REVIEW: Ken Barris
I expected excellent writing from Ivan Vladislavić when I began reading this collection of short stories, and found it in abundance. However, I did not expect the hilarity I encountered in some of the tales. Not that Vladislavić is humourless by any means, but I seldom have the pleasure of laughing out loud when I read his work.
The title piece exemplifies this humour. A detective suffering an anxiety disorder travels to the 101 Detectives: Sub-Saharan Africa conference. He sees the name “Joseph Blumenfeld” in red letters on a white background. His reaction seems inspired by the low comedy of Inspector Clouseau: “For a moment he froze and a tight fist of fear clenched in his gut. That name rang a bell. And then he remembered that he was undercover. I am Joseph Blumenfeld, he thought.” Not atypically for Vladislavić, however, his satire of the genre begins to unravel at the edges, allowing glimpses into a fluid play of meanings and sounds that bubbles inside or under narrative, as in “He dug this snub-nosed lingo slubbing out of his pug-ugly mug.”
It is difficult in this limited space to do justice to the versatility of the collection. “The Fugu Eaters” is a detached, ironic description of two security policeman waiting in a hotel room for a subject under surveillance to arrive. Their humanity is suspect not only because of what they think and say, but also because of the surveillance to which they are subjected by the writing, which holds them under a cold, detached light. “Hair Shirt” and “Lullaby” are conventionally structured short stories about moving human situations, though both are subtly observed; in the latter story, the narrator’s detachment is unable to contain the sadness of the climax, allowing emotion to emerge freely.
“Exit Strategy” is the tale of a corporate storyteller who must operate in a world of corporate jargon and management speak, echoing Vladislavić’s enduring satiric reiteration of commercialised language, as if to reproduce its banality. The storyteller experiences a crisis on discovering that there is also a corporate poet. As a result of her consequent dip in performance, she is obliged to undergo sessions in a “recitation pod,” a claustrophobic device that envelopes her head. According to the manual, it “gives your words weight and returns them to you, ‘delivers’ is the technical term, in an apparently tangible form.” The pod is also a literary device, however. It points to the muteness and entrapment of a creative mind that can only think and imagine in the grotesque terms imposed by her hackneyed, flattening linguistic environment.
Similar themes emerge in “The Reading,” though with much greater emotional resonance. Maryam Akello is a refugee who has written about her traumatic experience of abduction and captivity. She does a reading in Germany in her native language Acholi, before an audience in which only one person understands her. The narrative structure is one of the most interesting features of the story, in that it dips into the point of view of various audience members, so building up an account of a listening as much as of a reading. It is only after she has completed her reading that a translation follows. The spotlight then falls on her translator, Hans Günther Basch, who reads his German translation, and subsequently on how he is affected by its content, and how that in turn affects the listeners. In this way writing, reading and listening are again made to cycle around each other, exposing more slippage and eccentricity than even human clockwork should have to endure.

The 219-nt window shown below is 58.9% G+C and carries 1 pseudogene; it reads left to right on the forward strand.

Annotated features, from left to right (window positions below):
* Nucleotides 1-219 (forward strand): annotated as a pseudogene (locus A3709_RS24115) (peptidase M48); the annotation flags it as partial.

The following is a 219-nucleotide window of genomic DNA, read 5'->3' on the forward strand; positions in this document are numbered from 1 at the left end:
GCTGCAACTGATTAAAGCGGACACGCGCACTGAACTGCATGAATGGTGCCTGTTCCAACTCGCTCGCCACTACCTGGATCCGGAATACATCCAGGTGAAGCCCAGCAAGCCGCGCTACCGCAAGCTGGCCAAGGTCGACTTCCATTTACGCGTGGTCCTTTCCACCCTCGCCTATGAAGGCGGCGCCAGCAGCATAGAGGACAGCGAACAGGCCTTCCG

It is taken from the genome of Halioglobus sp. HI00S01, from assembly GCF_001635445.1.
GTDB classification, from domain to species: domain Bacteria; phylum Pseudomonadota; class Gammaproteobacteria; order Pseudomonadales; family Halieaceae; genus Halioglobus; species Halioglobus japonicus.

Despite my admiration, I felt at times that Vladislavić’ speaks too much to himself, like Akello reading in a tongue that is opaque to her audience. “Dead Letters,” for example, makes partial sense if you have read his novel Double Negative. There we encounter a Mrs Pinhiero, who possesses a set of dead letters (i.e. letters that were never delivered and have fallen out of the system). The fiction in 101 Detectives presents a selection of these dead letters, without context or coherence. Framed as baldly as this, it makes too little sense. I had similar reservations about “The Trunks – a Complete History,” in which the writer-narrator struggles to represent the life of a long-dead stranger by combing through the objects, books and pictures he has left behind. The distance is too great to be overcome, however, the objects are insufficiently interesting – particularly because the life behind them has to be inferred, which is a dry business – and so I found this story tedious.
In balance, these flaws are a side-effect of Vladislavić’s considerable structural and thematic range. He is always willing to go out on a limb, an appetite for risk that has delivered some of the finest prose written in this country today.
- Barris is a writer and researcher, and works at Cape Peninsula University of Technology.